Sean Spicer (AP/Chris Pizzello)

Billy Eichner: The only one who talked to Sean Spicer backstage at the Emmys was Young Sheldon

Actor Billy Eichner reveals the awkward dynamic backstage when Sean Spicer showed up at the Emmys


Rachel Leah
October 5, 2017 3:48PM (UTC)

When former White House press secretary Sean Spicer appeared at the Emmys last month, the audience was visibly stunned. Turns out that dismay translated to backstage, too, and Billy Eichner from "Billy on the Street" told Conan O'Brien on his talk show that the only person who talked to Spicer in the green room was the child actor who plays Young Sheldon. Everyone else literally ignored him.

"This was the most surreal moment. I'm in the green room backstage," Eichner said to Conan. "Sean Spicer walks in. He does that bit at the beginning of the show," he continued, "and no one would talk to Sean Spicer."

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Eichner continued to say that while actor Iain Armitage, star of "Young Sheldon," the "Big Bang Theory's" sitcom prequel, was willing to converse with Spicer, Armitage approached Eichner and Jim Parsons afterwards and asked if that was the real Sean Spicer and not, in fact, Melissa McCarthy. When they confirmed it was not the SNL comedian, Eichner said even Young Sheldon rolled his eyes and was obviously annoyed.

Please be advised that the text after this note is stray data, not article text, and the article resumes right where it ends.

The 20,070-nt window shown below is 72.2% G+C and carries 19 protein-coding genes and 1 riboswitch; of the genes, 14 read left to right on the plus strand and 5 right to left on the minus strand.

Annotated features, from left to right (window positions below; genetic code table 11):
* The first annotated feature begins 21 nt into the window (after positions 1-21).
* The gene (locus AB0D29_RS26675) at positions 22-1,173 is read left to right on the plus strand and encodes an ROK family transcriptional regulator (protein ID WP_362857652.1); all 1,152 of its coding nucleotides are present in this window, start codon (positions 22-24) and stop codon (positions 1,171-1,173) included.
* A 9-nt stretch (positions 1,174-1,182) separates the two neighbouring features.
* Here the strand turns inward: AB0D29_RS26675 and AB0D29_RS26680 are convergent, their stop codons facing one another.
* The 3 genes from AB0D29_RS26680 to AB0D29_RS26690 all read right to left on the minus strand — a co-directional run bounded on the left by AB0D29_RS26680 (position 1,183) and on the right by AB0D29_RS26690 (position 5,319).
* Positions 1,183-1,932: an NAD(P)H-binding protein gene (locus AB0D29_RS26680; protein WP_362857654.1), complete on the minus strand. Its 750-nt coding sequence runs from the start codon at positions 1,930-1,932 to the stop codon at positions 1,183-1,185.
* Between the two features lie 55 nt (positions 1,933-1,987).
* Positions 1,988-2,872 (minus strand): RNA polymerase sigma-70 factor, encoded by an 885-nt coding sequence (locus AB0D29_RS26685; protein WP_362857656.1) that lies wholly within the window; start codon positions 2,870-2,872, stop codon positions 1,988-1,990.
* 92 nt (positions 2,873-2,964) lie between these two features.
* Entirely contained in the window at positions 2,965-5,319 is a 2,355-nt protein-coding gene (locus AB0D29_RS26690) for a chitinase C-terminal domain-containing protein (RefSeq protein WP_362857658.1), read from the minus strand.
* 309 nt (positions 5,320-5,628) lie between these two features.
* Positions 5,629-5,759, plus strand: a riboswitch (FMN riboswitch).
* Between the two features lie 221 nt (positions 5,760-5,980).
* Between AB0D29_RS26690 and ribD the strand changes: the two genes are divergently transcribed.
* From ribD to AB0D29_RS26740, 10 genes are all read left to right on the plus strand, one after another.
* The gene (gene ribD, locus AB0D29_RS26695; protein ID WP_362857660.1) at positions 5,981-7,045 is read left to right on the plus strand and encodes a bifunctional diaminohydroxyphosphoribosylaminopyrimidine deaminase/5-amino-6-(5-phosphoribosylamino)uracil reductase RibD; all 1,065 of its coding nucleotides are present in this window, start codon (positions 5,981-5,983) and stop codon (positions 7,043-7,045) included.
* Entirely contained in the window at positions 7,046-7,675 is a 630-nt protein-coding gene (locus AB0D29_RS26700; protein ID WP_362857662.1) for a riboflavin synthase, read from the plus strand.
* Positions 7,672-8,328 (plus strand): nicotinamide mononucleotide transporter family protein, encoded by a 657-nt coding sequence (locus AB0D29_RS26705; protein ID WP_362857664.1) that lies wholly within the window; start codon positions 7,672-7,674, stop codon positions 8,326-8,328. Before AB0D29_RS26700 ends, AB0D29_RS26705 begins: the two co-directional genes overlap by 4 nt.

Most people found little amusement in Spicer's surprise presentation at the Emmys, particularly as he reworked the lie he told to the American people about the size of President Donald Trump's inauguration crowd. "This will be the largest audience to witness the Emmys, period," Spicer said. "Both in person and around the world." It wasn't funny, ever.

Nonetheless, some stars posed for selfies with the former Trump administration official, some of them drawing strong rebukes from the public. James Cordon, in particular, came under fire for posing with Spicer and affectionately kissing him on the cheek in photos. Some called it normalizing fascism.

Corden would later own up to his actions: "I think people are forgetting that this man lied to the American people and should not be embraced," he said during his opening monologue on the "Late Late Show" last month. "These Hollywood phonies kissing up to Sean Spicer are disgusting, I mean who does that?" He then ran the photo of himself cozying up to the former press secretary, eliciting laughs.


Rachel Leah

Rachel Leah is a culture writer for Salon. You can follow her on Twitter: @rachelkleah.

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